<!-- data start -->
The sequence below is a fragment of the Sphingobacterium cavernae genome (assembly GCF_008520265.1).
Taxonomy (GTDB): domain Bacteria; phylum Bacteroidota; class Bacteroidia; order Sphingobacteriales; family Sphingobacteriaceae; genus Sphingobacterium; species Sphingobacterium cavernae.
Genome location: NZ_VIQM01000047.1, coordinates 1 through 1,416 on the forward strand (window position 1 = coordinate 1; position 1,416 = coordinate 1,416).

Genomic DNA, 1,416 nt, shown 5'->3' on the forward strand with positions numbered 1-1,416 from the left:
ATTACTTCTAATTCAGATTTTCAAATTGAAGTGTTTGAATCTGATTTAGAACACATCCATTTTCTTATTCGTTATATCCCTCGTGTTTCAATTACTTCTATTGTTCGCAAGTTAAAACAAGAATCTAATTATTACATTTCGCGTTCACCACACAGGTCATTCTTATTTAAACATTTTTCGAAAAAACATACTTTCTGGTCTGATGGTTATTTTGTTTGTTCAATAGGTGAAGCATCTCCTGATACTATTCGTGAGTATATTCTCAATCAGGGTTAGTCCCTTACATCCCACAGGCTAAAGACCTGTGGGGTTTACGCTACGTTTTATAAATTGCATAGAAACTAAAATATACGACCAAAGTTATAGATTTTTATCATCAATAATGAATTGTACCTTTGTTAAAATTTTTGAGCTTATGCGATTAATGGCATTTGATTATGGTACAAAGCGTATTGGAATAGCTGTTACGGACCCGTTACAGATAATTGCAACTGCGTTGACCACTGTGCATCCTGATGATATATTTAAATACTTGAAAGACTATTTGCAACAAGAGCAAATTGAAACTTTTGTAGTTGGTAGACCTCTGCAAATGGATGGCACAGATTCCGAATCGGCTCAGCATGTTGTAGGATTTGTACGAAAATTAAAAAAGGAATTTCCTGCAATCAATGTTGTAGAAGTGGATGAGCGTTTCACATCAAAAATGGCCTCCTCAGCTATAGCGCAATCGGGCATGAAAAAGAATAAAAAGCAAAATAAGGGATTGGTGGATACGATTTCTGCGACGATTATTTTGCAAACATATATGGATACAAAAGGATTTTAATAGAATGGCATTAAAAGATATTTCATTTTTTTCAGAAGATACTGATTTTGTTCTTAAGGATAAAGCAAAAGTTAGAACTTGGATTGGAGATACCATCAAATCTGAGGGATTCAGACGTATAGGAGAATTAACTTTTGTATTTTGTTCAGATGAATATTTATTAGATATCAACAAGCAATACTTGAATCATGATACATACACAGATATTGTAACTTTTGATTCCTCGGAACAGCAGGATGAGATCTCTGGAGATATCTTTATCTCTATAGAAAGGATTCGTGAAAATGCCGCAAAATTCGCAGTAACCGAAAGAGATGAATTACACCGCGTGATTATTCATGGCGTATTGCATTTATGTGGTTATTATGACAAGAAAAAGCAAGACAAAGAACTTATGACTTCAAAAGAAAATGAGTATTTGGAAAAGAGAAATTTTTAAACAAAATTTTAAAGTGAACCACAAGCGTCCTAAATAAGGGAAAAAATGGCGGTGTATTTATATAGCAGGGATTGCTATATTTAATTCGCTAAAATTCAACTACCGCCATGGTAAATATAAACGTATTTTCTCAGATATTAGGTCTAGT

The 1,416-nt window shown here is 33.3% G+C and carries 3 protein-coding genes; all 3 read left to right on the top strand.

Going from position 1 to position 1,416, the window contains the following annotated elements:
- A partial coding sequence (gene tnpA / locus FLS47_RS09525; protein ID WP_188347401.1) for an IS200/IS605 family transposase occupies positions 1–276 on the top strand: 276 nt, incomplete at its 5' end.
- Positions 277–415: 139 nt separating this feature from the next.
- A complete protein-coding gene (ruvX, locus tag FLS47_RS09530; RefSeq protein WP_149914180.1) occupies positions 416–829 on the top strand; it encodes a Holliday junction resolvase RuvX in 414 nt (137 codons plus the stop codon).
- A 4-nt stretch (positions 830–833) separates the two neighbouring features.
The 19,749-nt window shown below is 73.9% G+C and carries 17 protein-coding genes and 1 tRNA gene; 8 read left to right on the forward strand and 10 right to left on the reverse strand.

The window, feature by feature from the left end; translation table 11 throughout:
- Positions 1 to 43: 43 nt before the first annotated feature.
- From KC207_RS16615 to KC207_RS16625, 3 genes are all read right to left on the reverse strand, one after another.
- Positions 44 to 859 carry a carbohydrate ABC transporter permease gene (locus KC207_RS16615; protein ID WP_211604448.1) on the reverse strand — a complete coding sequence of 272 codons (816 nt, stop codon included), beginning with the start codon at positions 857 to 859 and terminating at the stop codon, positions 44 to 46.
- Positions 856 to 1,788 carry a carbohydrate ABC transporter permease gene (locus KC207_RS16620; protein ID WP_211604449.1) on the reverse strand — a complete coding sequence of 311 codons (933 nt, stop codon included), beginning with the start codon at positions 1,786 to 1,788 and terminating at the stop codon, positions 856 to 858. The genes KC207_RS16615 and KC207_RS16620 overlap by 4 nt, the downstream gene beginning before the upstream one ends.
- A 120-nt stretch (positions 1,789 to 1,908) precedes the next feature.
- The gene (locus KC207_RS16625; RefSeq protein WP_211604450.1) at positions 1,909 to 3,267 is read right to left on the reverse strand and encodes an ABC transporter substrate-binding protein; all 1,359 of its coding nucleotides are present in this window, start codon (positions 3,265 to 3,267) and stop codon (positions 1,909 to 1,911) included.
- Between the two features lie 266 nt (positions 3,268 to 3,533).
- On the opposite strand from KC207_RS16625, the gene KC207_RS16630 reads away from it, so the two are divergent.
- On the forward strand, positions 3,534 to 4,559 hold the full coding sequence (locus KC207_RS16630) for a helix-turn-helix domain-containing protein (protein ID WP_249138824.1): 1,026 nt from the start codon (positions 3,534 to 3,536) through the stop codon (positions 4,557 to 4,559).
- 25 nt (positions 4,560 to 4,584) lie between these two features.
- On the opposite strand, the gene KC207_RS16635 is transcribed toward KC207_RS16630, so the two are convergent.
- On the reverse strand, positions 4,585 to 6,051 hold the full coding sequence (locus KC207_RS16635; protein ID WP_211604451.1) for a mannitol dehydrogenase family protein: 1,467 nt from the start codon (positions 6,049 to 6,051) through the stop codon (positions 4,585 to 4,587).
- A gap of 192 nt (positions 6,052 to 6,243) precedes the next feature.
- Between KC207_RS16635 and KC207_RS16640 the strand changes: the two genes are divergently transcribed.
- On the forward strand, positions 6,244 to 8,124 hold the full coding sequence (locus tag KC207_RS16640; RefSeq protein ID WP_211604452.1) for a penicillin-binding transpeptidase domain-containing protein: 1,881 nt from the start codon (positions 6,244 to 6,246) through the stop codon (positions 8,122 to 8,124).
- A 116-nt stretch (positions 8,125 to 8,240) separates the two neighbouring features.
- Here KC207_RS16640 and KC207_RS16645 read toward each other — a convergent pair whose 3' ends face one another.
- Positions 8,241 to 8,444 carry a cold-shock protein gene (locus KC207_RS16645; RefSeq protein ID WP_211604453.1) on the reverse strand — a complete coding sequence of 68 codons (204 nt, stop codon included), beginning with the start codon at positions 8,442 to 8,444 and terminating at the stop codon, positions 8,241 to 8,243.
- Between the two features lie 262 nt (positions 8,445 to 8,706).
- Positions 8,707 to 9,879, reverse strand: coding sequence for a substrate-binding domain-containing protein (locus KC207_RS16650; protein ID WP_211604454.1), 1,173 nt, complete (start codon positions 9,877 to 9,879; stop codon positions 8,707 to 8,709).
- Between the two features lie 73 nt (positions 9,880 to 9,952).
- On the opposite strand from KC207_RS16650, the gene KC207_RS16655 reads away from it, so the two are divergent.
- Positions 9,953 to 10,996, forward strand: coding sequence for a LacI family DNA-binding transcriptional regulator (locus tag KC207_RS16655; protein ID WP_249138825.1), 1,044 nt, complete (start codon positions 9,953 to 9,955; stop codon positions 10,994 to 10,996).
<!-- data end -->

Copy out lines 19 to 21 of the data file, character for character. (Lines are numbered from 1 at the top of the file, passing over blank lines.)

- The gene (locus KC207_RS16625; RefSeq protein WP_211604450.1) at positions 1,909 to 3,267 is read right to left on the reverse strand and encodes an ABC transporter substrate-binding protein; all 1,359 of its coding nucleotides are present in this window, start codon (positions 3,265 to 3,267) and stop codon (positions 1,909 to 1,911) included.
- Between the two features lie 266 nt (positions 3,268 to 3,533).
- On the opposite strand from KC207_RS16625, the gene KC207_RS16630 reads away from it, so the two are divergent.